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What to Eat Paperback – April 17, 2007
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Nestle walks readers through every supermarket section--produce, meat, fish, dairy, packaged foods, bottled waters, and more--decoding labels and clarifying nutritional and other claims (in supermarket-speak, for example, "fresh" means most likely to spoil first, not recently picked or prepared), and in so doing explores issues like the effects of food production on our environment, the way pricing works, and additives and their effect on nutrition.
What Nestle reveals is both discouraging and empowering. Through ubiquitous advertising, almost universal food availability, the growth of portion size, and unchecked marketing to kids, were encouraged to eat more than we need, with consequent negative impact on our health. Knowledge is indeed power, and Nestle's lively, witty, and thoroughly enlightening book--the work, readers quickly see, of a food lover intent on increasing sensual satisfaction at table as well as promoting health--will help its readers become completely cognizant about food shopping. It's a must for anyone who eats and buys food and wants to do both better. --Arthur Boehm --This text refers to an out of print or unavailable edition of this title.
From Publishers Weekly
Copyright © Reed Business Information, a division of Reed Elsevier Inc. All rights reserved. --This text refers to an out of print or unavailable edition of this title.
Top Customer Reviews
In my quest to eat better and find the true meaning behind food companies claims of how healthy their products are I found Marion Nestle's book `Food Politics', while it was interesting my eyes started to glaze over (I'm not really fond of politics or boring text-book books). I gained a little knowledge that food companies could not be trusted in what they preach about their products because their sole purpose is to sell their products not for the consumer's health.
Then I found she had a new book coming, `What to Eat'. I already knew that Nestle had years of experience as a nutritionist and was more impartial to a person's health than promoting something. You can pretty much bet she wasn't on a payroll of a food company or work for the government, though she was on a national committee a while back, since she really dressed them down for irresponsibility to the public.
I am surprised and saddened to find that the government who is supposed to watch out for the welfare of their people take contributions in the millions to `look the other way' while corporations are allowed to throw out claims that sugary, over processed, artificially colored and flavored foods are whole grain and healthy for a balanced diet.
This is one of the reasons I read this book. Artificial sweeteners give me headaches but when I looked on the internet about them I read from one end of the pendulum in `it's healthy and good for you' to the other `its cancer forming and bad for you'. Who do you believe? You know a good share of these websites are the producers of the products and their competition.Read more ›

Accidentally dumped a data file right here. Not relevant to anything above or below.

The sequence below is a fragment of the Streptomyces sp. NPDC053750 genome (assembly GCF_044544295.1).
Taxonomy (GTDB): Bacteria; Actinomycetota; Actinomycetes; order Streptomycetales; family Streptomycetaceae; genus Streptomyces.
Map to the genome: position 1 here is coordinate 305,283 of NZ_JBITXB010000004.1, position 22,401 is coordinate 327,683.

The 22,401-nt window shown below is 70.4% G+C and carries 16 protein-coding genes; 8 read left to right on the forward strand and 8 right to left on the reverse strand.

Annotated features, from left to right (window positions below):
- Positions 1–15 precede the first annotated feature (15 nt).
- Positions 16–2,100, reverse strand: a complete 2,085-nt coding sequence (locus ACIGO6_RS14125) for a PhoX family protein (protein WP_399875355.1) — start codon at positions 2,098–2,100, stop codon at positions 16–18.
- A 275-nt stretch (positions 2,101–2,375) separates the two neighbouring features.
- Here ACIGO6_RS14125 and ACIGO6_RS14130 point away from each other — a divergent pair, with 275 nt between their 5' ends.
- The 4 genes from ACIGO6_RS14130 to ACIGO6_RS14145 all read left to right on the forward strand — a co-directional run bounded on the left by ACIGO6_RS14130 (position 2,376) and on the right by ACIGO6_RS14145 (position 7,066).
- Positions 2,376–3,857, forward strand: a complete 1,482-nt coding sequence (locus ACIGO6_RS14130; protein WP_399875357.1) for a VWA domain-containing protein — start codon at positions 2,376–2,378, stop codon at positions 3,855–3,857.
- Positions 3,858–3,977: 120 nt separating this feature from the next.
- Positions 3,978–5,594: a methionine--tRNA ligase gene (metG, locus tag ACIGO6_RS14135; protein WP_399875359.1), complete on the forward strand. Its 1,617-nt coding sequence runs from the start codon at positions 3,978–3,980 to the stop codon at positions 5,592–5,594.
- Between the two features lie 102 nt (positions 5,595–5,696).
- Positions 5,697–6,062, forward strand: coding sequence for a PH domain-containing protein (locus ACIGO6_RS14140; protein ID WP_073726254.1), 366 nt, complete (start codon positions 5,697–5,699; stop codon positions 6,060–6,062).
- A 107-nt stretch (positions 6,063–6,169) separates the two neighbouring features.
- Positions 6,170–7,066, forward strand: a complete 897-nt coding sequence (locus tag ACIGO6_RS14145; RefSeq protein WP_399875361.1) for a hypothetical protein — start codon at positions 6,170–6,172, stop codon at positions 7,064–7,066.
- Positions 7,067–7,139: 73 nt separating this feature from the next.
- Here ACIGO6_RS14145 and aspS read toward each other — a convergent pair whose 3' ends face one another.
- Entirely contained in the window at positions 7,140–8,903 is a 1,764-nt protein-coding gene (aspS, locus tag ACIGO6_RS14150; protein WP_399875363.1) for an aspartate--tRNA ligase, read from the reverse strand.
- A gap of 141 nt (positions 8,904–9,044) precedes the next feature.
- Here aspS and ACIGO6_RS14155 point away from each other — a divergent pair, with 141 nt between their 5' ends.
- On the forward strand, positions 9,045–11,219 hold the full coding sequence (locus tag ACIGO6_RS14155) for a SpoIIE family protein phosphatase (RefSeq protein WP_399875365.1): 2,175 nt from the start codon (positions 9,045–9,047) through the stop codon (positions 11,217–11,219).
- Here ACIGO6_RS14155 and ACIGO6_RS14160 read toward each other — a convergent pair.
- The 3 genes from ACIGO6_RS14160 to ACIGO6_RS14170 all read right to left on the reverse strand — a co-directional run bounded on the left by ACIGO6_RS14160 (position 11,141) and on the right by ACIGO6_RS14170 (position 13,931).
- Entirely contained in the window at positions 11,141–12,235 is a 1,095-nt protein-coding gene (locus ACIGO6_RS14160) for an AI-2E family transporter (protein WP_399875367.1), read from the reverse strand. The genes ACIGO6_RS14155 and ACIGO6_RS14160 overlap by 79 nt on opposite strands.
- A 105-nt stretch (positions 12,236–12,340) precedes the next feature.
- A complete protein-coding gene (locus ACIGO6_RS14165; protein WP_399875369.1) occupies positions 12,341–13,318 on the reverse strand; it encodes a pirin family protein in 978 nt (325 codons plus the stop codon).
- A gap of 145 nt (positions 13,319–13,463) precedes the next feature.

I also think she glosses over the nutritional differences between organic and non-organic produce, eggs and meat, which can be substantial. Explanations are somewhat simplistic and people with prior nutrition and/or science backgrounds will likely be frustrated by overly-simplified claims and explanations and the lack of detailed specific explanations about nutrients and why they are important.
Overall, this book provides a very basic overview of nutrition according to the status quo and gives the impression that nutritionists have it all figured out now, when in fact they don't. Her sources for bold claims are rarely quoted. She refers to studies generally, but not specifically. It's almost as if she drew conclusions by reading only the abstracts of many journal articles without reading the entire article.Read more ›
That said, I'm only giving it 4 stars instead of 5. I find no fault with the book's factual material. However, when Ms. Nestle starts venturing into food criticism (telling the reader what tastes "best"--uh, "best" is a highly subjective term and Ms. Nestle is a nutritionist, not a restaurant reviewer or food critic). She does have a tendency to come across condescendingly or as a know-it-all (which she surely does if the topic is industry manipulation and nutrition). Also (earth to Marion, come in Marion), we don't all live in Manhattan and we may not have access to all-organic, hearth-baked, TRUE artisanal bread.Read more ›
Most Recent Customer Reviews
I would recommend this book to everyone who is concerned about their food, nutrition, truth in labeling and the food industry in general.Published 15 days ago by Bruce Warner
I *love* this book. It's my go-to on grocery shopping, understanding marketing tricks, and seeing past the conflicting food messages to read a natural-food discussion from a... Read morePublished 20 days ago by Josh Albers
Arrived on time and as described, great addition to my nutrition class.Published 2 months ago by Amanda A.
I love Marion Nestle's writing style-- very informative without being too technical for those who are not already nutrition professionals. Read morePublished 3 months ago by Cindy W.
I was required to purchase this book for a class on nutrition. I didn't expect to be so surprised at the content. Read morePublished 4 months ago by Ericka
great book at a great price. was in perfect condition. thanks.Published 4 months ago by Amazon Customer
I LOVED this book. It's very long and encyclopedic, but I love Nestle's take on things and her matter of factness. And I love that she gives permission to eat *some* junk food. Read morePublished 4 months ago by kate